Men may find themselves in a unique position when it comes to urinary incontinence, writes Ian Peate, and in need of encouragement and support to deal with a condition often associated with females.
Urinary incontinence is common and can have a detrimental impact on the man's health and wellbeing, it can also take its toll on the man's family and his carers. Nurses have a duty to offer help and support to male patients in this situation.
NICE defines urinary incontinence as the involuntary leakage of urine.1 There are a number of different types of urinary incontinence (Table 1).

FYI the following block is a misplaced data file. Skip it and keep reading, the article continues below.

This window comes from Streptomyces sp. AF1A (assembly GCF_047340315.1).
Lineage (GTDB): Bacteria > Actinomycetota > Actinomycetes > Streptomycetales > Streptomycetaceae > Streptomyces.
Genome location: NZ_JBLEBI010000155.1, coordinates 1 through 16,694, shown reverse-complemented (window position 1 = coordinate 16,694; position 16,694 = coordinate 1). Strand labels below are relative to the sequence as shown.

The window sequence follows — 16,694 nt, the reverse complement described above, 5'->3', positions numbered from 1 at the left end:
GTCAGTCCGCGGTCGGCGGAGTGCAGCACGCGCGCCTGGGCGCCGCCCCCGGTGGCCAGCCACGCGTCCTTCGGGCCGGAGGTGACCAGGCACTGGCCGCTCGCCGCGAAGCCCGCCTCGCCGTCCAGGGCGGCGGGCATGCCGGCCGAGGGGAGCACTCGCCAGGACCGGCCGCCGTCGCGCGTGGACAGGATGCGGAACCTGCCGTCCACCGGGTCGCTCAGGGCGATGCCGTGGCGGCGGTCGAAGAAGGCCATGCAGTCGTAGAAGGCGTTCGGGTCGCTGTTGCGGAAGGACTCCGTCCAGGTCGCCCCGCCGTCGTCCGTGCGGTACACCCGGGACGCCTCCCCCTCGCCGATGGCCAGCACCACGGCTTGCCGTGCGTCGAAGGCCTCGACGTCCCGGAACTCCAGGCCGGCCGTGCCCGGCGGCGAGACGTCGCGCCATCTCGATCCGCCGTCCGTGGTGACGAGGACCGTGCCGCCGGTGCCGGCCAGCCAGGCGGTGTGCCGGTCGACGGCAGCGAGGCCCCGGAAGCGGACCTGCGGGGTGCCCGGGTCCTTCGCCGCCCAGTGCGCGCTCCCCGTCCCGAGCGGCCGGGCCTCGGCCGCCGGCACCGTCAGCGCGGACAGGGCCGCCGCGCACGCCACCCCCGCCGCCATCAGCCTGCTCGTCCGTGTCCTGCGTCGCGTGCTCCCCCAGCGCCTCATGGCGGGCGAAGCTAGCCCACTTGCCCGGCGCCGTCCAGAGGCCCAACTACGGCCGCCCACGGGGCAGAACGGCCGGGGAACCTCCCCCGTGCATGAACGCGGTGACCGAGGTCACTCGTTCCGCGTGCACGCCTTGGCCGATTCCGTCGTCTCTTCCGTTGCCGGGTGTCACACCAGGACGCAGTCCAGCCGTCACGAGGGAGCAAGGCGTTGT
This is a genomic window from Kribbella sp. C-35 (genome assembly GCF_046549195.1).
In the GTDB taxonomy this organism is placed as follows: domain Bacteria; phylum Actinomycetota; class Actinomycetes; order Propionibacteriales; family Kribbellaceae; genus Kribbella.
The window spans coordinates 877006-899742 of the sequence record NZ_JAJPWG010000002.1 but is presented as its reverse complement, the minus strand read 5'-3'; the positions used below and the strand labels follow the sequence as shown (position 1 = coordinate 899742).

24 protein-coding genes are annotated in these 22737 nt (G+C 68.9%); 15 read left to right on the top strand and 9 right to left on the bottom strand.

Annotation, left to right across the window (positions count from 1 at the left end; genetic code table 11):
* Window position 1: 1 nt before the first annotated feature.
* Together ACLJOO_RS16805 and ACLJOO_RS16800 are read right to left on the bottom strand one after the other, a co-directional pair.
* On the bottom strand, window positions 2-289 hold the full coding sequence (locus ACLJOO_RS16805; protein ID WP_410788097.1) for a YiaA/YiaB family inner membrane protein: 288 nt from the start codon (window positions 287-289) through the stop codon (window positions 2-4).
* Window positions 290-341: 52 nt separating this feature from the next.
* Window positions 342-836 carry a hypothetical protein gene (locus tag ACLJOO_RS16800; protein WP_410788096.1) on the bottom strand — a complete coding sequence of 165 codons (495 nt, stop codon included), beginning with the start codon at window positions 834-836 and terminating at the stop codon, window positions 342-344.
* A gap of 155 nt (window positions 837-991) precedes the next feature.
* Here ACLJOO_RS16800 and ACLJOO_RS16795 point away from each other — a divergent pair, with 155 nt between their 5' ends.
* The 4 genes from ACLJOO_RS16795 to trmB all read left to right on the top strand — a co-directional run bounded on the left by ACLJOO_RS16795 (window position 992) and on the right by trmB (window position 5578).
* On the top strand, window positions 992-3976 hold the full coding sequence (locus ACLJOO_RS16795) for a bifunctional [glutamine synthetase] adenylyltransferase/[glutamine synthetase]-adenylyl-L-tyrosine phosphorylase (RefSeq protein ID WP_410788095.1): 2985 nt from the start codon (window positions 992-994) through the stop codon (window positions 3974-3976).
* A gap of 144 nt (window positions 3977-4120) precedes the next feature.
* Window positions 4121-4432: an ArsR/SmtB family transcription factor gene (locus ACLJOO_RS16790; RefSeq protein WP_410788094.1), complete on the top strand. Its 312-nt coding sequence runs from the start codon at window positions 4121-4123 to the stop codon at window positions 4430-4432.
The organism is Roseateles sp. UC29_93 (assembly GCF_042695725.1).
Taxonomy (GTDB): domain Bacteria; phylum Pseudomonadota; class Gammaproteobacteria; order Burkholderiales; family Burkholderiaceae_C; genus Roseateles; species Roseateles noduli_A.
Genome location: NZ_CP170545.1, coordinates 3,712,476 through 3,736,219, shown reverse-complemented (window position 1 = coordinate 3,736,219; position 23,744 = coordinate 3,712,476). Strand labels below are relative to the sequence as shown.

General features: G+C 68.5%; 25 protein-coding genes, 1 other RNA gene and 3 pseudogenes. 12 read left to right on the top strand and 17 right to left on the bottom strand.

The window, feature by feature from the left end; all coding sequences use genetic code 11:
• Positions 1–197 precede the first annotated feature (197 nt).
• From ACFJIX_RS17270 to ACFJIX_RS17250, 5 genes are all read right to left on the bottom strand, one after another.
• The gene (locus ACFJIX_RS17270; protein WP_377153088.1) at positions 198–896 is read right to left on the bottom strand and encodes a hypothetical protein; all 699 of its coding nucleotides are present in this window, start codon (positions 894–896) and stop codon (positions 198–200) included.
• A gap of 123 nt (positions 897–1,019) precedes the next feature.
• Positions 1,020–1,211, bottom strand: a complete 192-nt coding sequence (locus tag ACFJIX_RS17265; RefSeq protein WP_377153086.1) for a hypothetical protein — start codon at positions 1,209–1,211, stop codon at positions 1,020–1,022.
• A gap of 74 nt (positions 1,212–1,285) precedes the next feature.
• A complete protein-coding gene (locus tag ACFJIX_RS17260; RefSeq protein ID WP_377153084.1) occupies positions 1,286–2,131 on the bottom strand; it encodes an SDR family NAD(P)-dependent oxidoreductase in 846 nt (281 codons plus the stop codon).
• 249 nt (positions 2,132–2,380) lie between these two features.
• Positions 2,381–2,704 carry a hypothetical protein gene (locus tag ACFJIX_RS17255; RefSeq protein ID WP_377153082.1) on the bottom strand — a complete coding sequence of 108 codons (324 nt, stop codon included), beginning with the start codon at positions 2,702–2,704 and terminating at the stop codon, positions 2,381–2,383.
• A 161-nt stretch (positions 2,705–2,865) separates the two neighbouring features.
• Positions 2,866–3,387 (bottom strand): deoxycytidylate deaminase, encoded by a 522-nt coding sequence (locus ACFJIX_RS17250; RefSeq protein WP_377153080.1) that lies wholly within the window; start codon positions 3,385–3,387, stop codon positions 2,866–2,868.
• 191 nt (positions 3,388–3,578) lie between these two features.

It is difficult to estimate the prevalence of urinary incontinence. Scottish Intercollegiate Guidelines Network (SIGN)2 suggest this is due to differences in definition and also the fact that many people with the condition will not acknowledge their continence problems.
Urinary incontinence is estimated to be two to three times as common in women as in men, but these estimates must be treated with caution as men may not report issues concerning bladder problems as often as women. Prevalence increases with age and 34 per cent of men aged over 80 years have urinary incontinence.3
Men, in contrast to women, may be more reluctant to talk to their nurse or GP about symptoms related to bladder problems. It may be harder for men to avoid situations where urinary leakage is common. More men, for example, might have jobs that involve he
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